3D Printing
Getting started 3D Printer Project build it yourself DIY

“Do It Yourselfers” never had it so easy, online resources today enable people to easily start & complete projects unimaginable just 10 years ago. However, the challenge today is over coming project paralysis created by an over abundance of online data, options, and design variations that are available for download. Recently many 3D design file repository websites have become very popular on the Internet, and most include many 3D STL models which can be 3D printed at home. Oh, right, you don’t have a 3D printer! OK, that makes a 3D Printer a first priority project. Poking around the Internet for many hours I quickly became disillusioned by the over abundance of different designs & versions … to cut a long story short, the design I found most appealing based on cost, complexity, stability and availability of parts was the PRUSA i3 (version 3) with 10mm rods, an open source design that originally came out based on 8mm guide rods with M8 threaded rods … a stiffer more accurate version followed with 10mm/M10 rods, that is the one featured here in this article.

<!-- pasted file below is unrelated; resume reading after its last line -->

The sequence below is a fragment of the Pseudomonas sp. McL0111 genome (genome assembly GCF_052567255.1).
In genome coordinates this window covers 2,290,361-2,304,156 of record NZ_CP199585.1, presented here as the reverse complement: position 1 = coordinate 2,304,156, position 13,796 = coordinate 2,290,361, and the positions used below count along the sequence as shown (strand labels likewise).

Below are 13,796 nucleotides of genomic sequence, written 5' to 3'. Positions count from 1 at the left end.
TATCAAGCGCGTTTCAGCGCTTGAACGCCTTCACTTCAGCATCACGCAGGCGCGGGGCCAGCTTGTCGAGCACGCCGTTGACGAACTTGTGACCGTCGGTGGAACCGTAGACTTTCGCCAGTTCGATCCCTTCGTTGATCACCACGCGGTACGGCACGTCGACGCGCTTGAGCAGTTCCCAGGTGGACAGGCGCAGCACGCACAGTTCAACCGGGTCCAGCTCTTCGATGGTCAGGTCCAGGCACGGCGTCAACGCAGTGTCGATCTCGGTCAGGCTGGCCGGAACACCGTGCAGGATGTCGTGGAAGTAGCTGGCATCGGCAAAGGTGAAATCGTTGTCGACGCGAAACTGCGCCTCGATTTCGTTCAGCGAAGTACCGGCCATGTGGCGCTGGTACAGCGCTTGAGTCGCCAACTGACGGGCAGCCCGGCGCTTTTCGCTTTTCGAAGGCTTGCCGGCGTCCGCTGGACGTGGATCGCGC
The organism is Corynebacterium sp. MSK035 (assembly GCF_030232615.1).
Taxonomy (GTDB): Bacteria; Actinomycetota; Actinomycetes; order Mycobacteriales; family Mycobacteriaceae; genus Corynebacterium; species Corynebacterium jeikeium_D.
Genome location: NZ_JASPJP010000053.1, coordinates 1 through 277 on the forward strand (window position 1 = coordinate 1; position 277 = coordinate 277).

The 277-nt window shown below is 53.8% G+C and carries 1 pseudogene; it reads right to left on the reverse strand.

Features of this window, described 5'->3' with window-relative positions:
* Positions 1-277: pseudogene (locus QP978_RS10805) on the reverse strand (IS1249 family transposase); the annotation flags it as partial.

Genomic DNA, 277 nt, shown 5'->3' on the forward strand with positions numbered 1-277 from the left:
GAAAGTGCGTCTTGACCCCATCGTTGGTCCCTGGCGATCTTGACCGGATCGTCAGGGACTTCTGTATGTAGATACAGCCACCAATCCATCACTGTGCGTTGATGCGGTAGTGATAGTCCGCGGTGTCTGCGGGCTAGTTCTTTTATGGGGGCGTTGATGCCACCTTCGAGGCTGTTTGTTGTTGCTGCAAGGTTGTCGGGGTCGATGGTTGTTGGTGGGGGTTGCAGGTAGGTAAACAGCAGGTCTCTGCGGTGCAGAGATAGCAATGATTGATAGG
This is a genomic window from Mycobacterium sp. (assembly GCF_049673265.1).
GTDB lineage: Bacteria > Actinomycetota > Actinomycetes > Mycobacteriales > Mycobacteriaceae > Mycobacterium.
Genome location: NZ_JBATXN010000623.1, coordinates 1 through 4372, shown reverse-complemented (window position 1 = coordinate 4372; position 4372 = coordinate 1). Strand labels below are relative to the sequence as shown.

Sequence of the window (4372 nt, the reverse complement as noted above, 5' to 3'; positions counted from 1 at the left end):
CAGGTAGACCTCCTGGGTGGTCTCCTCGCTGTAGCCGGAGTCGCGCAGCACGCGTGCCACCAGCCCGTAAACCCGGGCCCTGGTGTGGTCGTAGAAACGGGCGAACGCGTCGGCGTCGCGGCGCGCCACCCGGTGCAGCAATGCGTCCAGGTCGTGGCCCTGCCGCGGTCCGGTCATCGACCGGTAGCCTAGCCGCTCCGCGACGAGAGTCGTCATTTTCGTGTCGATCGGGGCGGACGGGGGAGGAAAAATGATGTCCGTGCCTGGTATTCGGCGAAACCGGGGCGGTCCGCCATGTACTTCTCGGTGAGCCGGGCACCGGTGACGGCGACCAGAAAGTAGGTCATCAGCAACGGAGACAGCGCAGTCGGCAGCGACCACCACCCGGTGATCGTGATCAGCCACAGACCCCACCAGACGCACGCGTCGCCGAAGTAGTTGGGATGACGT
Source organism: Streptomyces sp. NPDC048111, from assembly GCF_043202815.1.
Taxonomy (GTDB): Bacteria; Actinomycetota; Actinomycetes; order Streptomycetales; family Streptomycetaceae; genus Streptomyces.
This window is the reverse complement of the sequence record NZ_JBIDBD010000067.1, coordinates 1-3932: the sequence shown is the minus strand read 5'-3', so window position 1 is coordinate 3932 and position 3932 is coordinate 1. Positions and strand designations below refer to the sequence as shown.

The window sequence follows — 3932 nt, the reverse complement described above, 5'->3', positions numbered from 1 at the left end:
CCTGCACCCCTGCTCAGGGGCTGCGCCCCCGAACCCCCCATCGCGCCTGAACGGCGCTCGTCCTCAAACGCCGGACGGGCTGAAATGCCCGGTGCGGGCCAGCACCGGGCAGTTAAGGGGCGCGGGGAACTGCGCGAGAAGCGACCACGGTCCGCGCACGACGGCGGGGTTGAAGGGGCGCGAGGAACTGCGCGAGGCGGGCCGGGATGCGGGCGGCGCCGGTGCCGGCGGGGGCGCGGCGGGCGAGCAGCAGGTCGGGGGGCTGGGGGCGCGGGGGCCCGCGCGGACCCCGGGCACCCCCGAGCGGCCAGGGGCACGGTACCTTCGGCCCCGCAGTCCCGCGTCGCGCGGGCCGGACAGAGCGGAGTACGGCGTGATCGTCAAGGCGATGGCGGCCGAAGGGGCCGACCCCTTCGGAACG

The 3D printer pictured here, is the first 3D printer I built. The hot end is a unique design I fabricated, it’s all metal, with a one piece stainless steel nozzle tube and aluminum heat sink. It’s patterned after some good design features seen on popular E3D and Prusa hotends.

The extruder is a unique design, setup with a PGL35 gearbox motor direct drive. The motor was modified, the drive shaft was extended (replaced with longer shaft), to enable the use of ball bearings on each side of the knurled filament drive pulley. Normally these motors experience wear and print poorly, since the main output shaft has no ball bearings and is not stable in its single narrow bushing … the extended shaft ball bearing setup solves this issue.

RepRap.org PRUSA i3 Rework – open source information, directions, download printed STL files


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